Why public spending cuts are an historic opportunity for UK healthcare

Not a day goes by now without the UK press having story after story about necessary and impending public spending cuts to solve our problematic national debt. Although there is much speculation about where these cuts will fall, I am sure that in the run up to the election there will be much posturing about the NHS being “safe in our hands” and that “the NHS and its services are beyond monetary considerations.”

However, we are way past being able to carry on in this vein. The dire financial situation that the UK is facing gives the next prime minister an historic opportunity to put right the past sixty plus years of failure of the NHS. He now has the chance to provide the population of the UK with affordable, high quality healthcare.

Politicians can no longer have the luxury of pretending that the NHS can do it all, that healthcare has to be funded and provided by the state. This book, published last year by the IEA, shows that opinion formers are already admitting this privately if not ready to do so publically.

So, what can be done? First, all NHS institutions, i.e. hospitals, clinics, community services etc, have to be removed from the NHS. Whether by management buyouts, sales to for-profit or not-for-profit organisations or by the setting up of charities, the NHS must no longer own them. It must no longer employ the staff or have any influence on the services that they provide.

Second, the NHS must be re-cast as a funder and standard setting body. It can negotiate contracts with either these former NHS institutions or with providers from the existing independent healthcare sector.

This must be real privatisation of provision - not a half-hearted attempt as we have seen with private finance initiatives or the mere contracting out of services such as the railways, but a real, honest and permanent removal of all of the NHS estate, services and employees from the public sector.

This, and only this, will ensure that the UK starts to gain a real and deserved reputation of having health care provision that is the envy of the world.

Dr Helen Evans is the Director of Nurses for Reform and Healthcare Fellow at the Adam Smith Institute. She is the author of Sixty Years On – Who Cares for the NHS?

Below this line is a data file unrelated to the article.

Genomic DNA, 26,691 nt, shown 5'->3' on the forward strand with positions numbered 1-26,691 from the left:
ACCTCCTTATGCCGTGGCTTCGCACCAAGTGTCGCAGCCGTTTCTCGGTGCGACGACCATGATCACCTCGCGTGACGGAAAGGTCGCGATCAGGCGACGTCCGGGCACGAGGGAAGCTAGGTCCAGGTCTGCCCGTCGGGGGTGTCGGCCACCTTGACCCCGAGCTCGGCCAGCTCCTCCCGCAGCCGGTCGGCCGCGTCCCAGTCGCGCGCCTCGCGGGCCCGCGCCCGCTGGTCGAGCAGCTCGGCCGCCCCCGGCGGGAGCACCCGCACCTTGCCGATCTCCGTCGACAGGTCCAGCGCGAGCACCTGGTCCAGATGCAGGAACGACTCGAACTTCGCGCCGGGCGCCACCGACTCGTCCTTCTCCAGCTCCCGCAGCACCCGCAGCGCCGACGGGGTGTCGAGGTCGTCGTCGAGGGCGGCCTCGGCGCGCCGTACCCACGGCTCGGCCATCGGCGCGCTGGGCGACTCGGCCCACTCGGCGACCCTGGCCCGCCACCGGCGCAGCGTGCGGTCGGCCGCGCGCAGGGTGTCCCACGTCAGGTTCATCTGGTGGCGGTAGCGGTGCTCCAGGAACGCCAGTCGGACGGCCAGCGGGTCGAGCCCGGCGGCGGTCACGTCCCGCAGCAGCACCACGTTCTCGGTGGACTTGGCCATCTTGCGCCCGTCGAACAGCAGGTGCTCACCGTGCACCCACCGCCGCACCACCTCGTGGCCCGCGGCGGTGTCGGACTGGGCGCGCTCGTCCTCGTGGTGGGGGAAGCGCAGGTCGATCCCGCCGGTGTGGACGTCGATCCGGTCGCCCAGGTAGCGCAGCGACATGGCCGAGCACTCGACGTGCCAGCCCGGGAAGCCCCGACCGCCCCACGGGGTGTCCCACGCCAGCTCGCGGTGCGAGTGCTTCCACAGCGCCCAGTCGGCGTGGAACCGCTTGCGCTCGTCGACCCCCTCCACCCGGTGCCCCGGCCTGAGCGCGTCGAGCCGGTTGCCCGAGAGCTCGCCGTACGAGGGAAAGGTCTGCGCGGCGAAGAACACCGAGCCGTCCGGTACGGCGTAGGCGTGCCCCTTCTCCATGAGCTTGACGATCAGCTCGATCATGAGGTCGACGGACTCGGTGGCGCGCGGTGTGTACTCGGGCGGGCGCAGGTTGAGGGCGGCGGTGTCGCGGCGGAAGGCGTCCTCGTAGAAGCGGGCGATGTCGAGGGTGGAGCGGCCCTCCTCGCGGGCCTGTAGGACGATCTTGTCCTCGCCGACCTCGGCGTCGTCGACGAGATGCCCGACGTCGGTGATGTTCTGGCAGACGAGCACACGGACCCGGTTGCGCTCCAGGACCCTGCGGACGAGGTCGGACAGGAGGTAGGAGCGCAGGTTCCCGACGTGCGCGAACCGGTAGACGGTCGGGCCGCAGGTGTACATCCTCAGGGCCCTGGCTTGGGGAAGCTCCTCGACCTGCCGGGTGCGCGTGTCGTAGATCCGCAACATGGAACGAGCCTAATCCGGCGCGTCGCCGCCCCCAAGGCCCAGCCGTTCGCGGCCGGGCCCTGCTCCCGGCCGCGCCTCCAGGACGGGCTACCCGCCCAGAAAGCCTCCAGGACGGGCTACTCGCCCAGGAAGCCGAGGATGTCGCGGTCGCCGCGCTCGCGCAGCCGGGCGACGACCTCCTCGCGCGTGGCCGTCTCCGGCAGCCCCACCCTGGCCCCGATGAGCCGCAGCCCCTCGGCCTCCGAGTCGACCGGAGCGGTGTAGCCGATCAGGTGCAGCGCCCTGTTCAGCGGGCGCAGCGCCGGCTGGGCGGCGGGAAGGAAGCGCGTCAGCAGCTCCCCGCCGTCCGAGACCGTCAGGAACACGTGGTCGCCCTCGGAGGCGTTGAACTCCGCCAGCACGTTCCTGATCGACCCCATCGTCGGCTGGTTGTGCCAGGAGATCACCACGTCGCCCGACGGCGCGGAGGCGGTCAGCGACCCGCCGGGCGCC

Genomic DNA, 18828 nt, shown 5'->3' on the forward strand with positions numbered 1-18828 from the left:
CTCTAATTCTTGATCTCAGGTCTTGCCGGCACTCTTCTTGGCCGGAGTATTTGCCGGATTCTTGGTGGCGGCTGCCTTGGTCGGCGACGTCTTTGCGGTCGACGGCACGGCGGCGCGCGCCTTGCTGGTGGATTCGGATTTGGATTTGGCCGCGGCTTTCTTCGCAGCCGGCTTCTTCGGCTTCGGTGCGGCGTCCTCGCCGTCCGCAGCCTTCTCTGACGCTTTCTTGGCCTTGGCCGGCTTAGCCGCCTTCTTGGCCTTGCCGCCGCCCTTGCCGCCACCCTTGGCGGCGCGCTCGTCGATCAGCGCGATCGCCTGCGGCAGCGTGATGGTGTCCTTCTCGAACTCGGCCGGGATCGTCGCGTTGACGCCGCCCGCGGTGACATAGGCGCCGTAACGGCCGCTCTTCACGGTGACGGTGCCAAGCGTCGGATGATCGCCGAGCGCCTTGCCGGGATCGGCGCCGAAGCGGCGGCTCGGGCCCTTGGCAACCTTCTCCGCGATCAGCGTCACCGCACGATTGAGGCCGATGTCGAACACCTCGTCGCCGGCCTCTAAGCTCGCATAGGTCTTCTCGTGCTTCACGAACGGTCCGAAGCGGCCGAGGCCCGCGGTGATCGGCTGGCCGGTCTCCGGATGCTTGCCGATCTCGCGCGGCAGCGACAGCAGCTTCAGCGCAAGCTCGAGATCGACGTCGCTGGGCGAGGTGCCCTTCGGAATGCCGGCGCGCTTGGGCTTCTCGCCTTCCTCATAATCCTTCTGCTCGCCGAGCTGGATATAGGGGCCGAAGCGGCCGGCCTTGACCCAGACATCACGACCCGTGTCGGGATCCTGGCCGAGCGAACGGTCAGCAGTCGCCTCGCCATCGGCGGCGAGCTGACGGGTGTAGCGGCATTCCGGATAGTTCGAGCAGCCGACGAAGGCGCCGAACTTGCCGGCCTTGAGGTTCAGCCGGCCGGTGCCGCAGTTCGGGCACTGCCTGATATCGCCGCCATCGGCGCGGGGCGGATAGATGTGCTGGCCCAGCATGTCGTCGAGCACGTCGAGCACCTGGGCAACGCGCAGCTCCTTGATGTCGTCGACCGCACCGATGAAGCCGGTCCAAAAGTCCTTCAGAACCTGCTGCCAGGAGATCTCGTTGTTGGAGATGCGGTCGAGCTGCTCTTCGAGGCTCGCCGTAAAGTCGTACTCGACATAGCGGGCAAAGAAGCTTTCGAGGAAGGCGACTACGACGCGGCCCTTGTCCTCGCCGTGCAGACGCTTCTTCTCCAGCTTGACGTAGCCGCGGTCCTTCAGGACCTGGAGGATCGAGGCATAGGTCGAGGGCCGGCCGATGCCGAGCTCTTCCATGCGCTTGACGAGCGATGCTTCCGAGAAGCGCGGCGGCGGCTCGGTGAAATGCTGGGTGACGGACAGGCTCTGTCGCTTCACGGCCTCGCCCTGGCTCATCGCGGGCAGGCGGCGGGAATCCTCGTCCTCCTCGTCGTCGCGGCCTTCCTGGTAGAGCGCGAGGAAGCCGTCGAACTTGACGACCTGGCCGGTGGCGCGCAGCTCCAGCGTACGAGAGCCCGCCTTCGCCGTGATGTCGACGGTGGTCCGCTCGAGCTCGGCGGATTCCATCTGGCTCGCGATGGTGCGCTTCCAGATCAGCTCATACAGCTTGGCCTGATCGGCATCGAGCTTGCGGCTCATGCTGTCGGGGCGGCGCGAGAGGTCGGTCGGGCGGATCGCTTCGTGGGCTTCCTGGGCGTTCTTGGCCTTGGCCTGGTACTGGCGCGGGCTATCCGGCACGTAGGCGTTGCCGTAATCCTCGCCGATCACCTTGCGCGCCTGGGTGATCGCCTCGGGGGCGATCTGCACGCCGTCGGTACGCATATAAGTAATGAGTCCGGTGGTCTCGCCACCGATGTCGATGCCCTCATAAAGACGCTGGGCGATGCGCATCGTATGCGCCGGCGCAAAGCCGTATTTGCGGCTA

It has been said: ‘It’s a pity to waste a good crisis’; and I suppose we should be grateful to our politicians and regulators for engineering such a splendid one.The government has been, and plans to continue, overspending on such a grotesque scale that part of the ’solution’ must be for it to STOP DOING some of the things it has become accustomed to doing.Government interference makes thing worse in so many ways that simply not interfering will, by itself, allow things to get better. My only ‘rule’ by way of guidance would be: ‘No sacred cows’. That means: ‘No ring fencing.’ EVERYTHING the government does should be open to question. Certainly including provision of health services.

Excellent. That’s what most European countries do and it works fine.Let’s fix the ‘provision’ side first as you suggest, and leave the ‘funding side’ as a separate issue. Taxpayer funded basic level plus private top-ups or private insurance seems to be the way forward. Sure, the pressure for more spending (from patients or from ‘the industry’) tends to outweigh the pressure from the taxpayer, but as long as it’s clear what % of your income tax is spent on it, people will have to make up their own minds.

Attention also needs to be given to ’supply-side’ reforms to facilitate competition and keep costs under control. In particular, the General Medical Council should be stripped of its statutory role and patients should be free to choose between registered and unregistered practitioners. In many instances treatment does not require the services of a highly trained and expensive GMC-approved doctor.

PS. D R Myddleton had a fine reader’s letter in today’s FT.http://www.ft.com/cms/s/0/bebc6290-7b0e-11de-8c34-00144feabdc0.html?nclick_check=1

I agree with Richard – one side effect of the “free at the point of use” illusion, coupled with regulation, is that the healthcare sector has never really developed a low-cost “routine segment”.
If the rearlight of a bicycle breaks off, we wouldn’t go to a specialised bike repair shop either. We would get a new one at a department store. If the gearshift breaks down, that would be the right moment to go to a bike shop.